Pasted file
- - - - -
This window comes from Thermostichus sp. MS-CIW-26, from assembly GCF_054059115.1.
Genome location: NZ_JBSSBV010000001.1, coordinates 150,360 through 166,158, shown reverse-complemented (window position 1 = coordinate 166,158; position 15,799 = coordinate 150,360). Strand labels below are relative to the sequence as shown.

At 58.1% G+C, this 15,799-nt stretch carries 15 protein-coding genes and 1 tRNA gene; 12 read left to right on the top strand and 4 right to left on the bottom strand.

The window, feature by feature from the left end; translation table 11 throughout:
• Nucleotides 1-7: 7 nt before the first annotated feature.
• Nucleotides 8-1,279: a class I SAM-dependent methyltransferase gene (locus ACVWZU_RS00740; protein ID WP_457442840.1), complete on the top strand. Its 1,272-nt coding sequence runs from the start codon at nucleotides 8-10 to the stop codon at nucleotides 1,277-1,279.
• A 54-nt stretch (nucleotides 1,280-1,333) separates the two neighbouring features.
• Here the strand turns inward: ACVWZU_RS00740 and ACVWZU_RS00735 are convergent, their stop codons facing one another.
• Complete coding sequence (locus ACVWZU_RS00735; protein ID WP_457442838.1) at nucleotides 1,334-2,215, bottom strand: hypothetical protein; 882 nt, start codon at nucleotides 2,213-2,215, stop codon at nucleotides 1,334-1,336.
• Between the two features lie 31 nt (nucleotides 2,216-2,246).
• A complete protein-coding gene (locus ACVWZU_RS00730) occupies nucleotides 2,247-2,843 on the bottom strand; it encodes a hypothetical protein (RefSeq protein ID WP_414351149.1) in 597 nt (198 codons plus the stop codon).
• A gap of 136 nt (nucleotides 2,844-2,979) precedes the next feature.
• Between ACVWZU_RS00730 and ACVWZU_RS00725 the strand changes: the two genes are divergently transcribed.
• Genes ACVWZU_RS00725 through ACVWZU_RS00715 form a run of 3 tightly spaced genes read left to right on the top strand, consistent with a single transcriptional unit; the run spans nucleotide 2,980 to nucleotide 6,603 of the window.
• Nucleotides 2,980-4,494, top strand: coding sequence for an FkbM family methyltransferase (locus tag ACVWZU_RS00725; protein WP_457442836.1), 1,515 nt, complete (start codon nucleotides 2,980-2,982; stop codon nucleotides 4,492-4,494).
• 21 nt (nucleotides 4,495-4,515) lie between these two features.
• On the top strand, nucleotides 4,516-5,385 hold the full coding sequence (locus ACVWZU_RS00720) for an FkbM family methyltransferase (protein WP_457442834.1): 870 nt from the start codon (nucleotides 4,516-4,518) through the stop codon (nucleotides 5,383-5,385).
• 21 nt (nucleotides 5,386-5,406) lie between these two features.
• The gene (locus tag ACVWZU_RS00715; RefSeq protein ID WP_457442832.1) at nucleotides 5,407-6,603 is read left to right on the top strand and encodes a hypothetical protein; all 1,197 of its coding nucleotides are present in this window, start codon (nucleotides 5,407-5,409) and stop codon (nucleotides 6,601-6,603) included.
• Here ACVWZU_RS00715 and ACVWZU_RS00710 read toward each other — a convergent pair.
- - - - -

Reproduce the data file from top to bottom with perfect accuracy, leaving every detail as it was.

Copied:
This window comes from Thermostichus sp. MS-CIW-26, from assembly GCF_054059115.1.
Genome location: NZ_JBSSBV010000001.1, coordinates 150,360 through 166,158, shown reverse-complemented (window position 1 = coordinate 166,158; position 15,799 = coordinate 150,360). Strand labels below are relative to the sequence as shown.

At 58.1% G+C, this 15,799-nt stretch carries 15 protein-coding genes and 1 tRNA gene; 12 read left to right on the top strand and 4 right to left on the bottom strand.

The window, feature by feature from the left end; translation table 11 throughout:
• Nucleotides 1-7: 7 nt before the first annotated feature.
• Nucleotides 8-1,279: a class I SAM-dependent methyltransferase gene (locus ACVWZU_RS00740; protein ID WP_457442840.1), complete on the top strand. Its 1,272-nt coding sequence runs from the start codon at nucleotides 8-10 to the stop codon at nucleotides 1,277-1,279.
• A 54-nt stretch (nucleotides 1,280-1,333) separates the two neighbouring features.
• Here the strand turns inward: ACVWZU_RS00740 and ACVWZU_RS00735 are convergent, their stop codons facing one another.
• Complete coding sequence (locus ACVWZU_RS00735; protein ID WP_457442838.1) at nucleotides 1,334-2,215, bottom strand: hypothetical protein; 882 nt, start codon at nucleotides 2,213-2,215, stop codon at nucleotides 1,334-1,336.
• Between the two features lie 31 nt (nucleotides 2,216-2,246).
• A complete protein-coding gene (locus ACVWZU_RS00730) occupies nucleotides 2,247-2,843 on the bottom strand; it encodes a hypothetical protein (RefSeq protein ID WP_414351149.1) in 597 nt (198 codons plus the stop codon).
• A gap of 136 nt (nucleotides 2,844-2,979) precedes the next feature.
• Between ACVWZU_RS00730 and ACVWZU_RS00725 the strand changes: the two genes are divergently transcribed.
• Genes ACVWZU_RS00725 through ACVWZU_RS00715 form a run of 3 tightly spaced genes read left to right on the top strand, consistent with a single transcriptional unit; the run spans nucleotide 2,980 to nucleotide 6,603 of the window.
• Nucleotides 2,980-4,494, top strand: coding sequence for an FkbM family methyltransferase (locus tag ACVWZU_RS00725; protein WP_457442836.1), 1,515 nt, complete (start codon nucleotides 2,980-2,982; stop codon nucleotides 4,492-4,494).
• 21 nt (nucleotides 4,495-4,515) lie between these two features.
• On the top strand, nucleotides 4,516-5,385 hold the full coding sequence (locus ACVWZU_RS00720) for an FkbM family methyltransferase (protein WP_457442834.1): 870 nt from the start codon (nucleotides 4,516-4,518) through the stop codon (nucleotides 5,383-5,385).
• 21 nt (nucleotides 5,386-5,406) lie between these two features.
• The gene (locus tag ACVWZU_RS00715; RefSeq protein ID WP_457442832.1) at nucleotides 5,407-6,603 is read left to right on the top strand and encodes a hypothetical protein; all 1,197 of its coding nucleotides are present in this window, start codon (nucleotides 5,407-5,409) and stop codon (nucleotides 6,601-6,603) included.
• Here ACVWZU_RS00715 and ACVWZU_RS00710 read toward each other — a convergent pair.